Recently I’ve taken to performing writing exercises first thing in the day on writing days to increase my storytelling capabilities and further hone my chosen craft. It’s quite interesting, coming from a person who is nearly obsessive about my growth as both writer and human, how incredibly self-aware I have become over the past decade or so. That’s not bragging, let me say straight off. It has been very hard and tiring work, with seemingly little reward in the short-term. Now, though, in the long-term, it has paid huge personal dividends. Ten years ago, I never imagined that I’d one day reach a point where I could “see” my processes clearly in my mind, or feel the changes that I’ve worked so long and diligently to see come to fruition.
So in performing these writing exercies — basic freewriting from a prompt — I can feel, as I write, the story spooling in my head and mind’s eye. For instance, today’s prompt was: The freckled boy heard the voice again… This sparked an entire story to spool in my mind, beginning to end. Previously, I wrote by the seat of my pants, not really know where I was headed. Now I’ve written more than the million words recommended by veteran writers, and feel deeply connected to my creative mind. I can feel the connections forming, the words forming, the story spreading out before me like a cinematic vista. As my thoughts automatically turn toward darker fiction, today’s prompt was no different, and the story that has begun already has the distinct feel of a strong story.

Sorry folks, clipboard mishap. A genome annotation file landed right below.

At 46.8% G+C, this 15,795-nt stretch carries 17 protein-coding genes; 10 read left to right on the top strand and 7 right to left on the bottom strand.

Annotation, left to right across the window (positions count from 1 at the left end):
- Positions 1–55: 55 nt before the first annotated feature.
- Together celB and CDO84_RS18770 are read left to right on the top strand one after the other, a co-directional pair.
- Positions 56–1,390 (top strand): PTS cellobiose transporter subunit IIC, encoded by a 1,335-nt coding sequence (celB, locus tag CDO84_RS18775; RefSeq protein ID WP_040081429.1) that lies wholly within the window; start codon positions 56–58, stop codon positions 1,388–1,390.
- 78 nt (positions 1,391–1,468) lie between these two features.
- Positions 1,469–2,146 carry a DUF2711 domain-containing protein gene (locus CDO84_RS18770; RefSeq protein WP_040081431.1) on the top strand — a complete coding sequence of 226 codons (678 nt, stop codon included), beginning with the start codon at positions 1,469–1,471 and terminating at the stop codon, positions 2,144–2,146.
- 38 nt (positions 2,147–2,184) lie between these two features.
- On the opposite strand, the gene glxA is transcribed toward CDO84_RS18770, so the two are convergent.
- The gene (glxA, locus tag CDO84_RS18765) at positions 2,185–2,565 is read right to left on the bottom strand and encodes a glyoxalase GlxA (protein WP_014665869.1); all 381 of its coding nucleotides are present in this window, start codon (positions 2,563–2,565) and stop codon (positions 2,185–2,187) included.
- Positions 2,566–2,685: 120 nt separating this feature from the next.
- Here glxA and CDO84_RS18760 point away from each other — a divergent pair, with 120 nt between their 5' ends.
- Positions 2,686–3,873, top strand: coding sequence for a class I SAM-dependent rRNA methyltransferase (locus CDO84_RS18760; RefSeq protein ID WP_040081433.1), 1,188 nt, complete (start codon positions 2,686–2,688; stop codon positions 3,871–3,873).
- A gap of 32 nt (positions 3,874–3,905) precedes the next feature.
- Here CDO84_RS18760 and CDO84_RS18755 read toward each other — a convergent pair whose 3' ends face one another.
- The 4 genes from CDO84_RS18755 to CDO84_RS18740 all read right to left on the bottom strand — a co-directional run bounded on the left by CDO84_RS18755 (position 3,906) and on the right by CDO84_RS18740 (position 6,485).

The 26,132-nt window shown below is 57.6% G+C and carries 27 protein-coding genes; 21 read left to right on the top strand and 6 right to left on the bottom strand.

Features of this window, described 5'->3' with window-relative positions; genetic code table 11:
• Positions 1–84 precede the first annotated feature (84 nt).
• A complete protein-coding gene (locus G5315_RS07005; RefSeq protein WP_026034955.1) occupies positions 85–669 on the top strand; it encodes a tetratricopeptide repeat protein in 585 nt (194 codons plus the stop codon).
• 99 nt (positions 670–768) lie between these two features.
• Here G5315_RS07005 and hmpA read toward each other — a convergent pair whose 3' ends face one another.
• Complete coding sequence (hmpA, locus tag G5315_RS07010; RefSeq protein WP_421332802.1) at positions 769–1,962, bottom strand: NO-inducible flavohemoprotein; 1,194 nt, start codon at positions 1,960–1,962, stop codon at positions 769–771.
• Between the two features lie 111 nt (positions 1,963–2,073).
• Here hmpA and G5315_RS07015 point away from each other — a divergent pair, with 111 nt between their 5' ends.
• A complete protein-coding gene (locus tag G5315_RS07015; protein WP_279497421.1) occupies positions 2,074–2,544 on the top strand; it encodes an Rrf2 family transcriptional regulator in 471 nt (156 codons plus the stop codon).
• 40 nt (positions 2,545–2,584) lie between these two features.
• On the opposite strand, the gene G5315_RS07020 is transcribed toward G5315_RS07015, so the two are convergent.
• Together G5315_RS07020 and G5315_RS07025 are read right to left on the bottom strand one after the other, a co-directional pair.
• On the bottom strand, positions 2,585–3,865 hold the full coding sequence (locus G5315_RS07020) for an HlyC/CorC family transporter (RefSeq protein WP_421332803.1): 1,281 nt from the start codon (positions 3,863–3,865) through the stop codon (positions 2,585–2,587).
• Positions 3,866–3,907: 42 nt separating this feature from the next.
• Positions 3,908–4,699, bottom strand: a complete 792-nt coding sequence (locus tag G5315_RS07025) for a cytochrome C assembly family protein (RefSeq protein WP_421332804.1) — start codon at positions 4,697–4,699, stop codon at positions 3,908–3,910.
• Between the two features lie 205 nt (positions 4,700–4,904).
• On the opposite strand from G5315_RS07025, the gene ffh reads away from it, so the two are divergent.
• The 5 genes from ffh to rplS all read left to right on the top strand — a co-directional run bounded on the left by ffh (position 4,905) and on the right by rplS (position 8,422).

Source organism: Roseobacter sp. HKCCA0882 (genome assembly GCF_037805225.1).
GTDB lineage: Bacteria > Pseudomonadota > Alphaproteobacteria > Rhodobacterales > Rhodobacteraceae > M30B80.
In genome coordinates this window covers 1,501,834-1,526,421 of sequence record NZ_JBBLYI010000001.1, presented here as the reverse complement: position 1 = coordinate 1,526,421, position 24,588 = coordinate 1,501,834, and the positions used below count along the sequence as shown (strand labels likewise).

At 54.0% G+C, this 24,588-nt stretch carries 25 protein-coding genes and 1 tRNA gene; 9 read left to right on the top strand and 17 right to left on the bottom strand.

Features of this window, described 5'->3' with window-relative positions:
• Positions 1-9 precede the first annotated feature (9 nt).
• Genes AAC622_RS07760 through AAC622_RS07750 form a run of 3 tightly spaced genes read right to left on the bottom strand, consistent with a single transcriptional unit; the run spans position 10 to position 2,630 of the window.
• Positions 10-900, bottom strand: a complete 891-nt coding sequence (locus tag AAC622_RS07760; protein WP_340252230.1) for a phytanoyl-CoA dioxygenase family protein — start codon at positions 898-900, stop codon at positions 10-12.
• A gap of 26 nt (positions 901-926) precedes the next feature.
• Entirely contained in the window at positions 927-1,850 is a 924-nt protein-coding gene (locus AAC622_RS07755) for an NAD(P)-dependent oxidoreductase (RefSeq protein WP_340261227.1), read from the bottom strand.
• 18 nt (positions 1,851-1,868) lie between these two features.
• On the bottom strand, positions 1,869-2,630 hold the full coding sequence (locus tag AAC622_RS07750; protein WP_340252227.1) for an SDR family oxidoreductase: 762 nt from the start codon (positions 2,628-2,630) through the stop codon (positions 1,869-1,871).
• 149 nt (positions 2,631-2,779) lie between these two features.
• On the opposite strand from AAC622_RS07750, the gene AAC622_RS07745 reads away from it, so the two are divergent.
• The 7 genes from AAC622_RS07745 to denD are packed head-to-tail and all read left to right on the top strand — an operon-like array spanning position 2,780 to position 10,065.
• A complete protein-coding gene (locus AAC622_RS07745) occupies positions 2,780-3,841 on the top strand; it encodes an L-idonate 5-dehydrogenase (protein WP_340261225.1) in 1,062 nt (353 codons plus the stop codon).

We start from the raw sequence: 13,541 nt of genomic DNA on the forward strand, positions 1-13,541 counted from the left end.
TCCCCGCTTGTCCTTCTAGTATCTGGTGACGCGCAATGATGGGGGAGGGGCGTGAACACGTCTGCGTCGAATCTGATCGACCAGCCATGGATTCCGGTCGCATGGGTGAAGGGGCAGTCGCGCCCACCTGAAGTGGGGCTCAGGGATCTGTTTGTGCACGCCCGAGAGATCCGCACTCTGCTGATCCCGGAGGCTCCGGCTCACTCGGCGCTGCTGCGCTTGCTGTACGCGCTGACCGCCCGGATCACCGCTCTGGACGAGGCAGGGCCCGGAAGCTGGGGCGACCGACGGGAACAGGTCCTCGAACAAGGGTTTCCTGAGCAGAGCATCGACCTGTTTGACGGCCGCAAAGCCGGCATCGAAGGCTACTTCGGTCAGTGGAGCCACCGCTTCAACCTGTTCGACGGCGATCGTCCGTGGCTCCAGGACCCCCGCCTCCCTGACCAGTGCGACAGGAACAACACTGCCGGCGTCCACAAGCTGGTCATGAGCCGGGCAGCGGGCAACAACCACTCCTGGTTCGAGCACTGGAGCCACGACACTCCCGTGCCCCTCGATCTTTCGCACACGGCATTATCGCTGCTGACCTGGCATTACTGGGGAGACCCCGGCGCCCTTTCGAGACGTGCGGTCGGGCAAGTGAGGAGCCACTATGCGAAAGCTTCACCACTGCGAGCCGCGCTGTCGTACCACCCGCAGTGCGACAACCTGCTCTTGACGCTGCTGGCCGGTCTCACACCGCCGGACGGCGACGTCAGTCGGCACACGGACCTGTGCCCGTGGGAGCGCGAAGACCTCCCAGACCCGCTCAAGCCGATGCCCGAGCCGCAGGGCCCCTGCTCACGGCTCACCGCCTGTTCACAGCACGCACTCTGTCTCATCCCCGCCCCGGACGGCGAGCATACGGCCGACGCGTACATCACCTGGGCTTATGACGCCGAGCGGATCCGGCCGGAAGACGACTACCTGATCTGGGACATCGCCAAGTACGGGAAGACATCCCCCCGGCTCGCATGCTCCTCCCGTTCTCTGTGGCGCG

Readers wonder where writers get their ideas. Stephen King says on his website:
I get my ideas from everywhere. But what all of my ideas boil down to is seeing maybe one thing, but in a lot of cases it’s seeing two things and having them come together in some new and interesting way, and then adding the question ‘What if?’ ‘What if’ is always the key question.
Perhaps this process benefits from the writer not trying too hard to steer the story in a specific direction, but rather allowing it to flow via the synapses and neurons of their writer brains. The “What if?” method is one that I fully subscribe to. We see mundane things take place every day, but the writer sees them and thinks, What if? Several viable writing projects have stemmed from this method.
I am currently striving to devote more time to writing full time rather than squeezing it in where and when I can. This stop and start method has been going on for far too long for my comfort. Recently I applied for a unique type of writer-in-residence program that will potentially allow me to eliminate rent payments, but the final decision will not be made until the first couple weeks of September, 2014. And so, in the meantime, I continue to find ways to carve out enough of a niche in which to fit in a week’s worth of writing. 🙂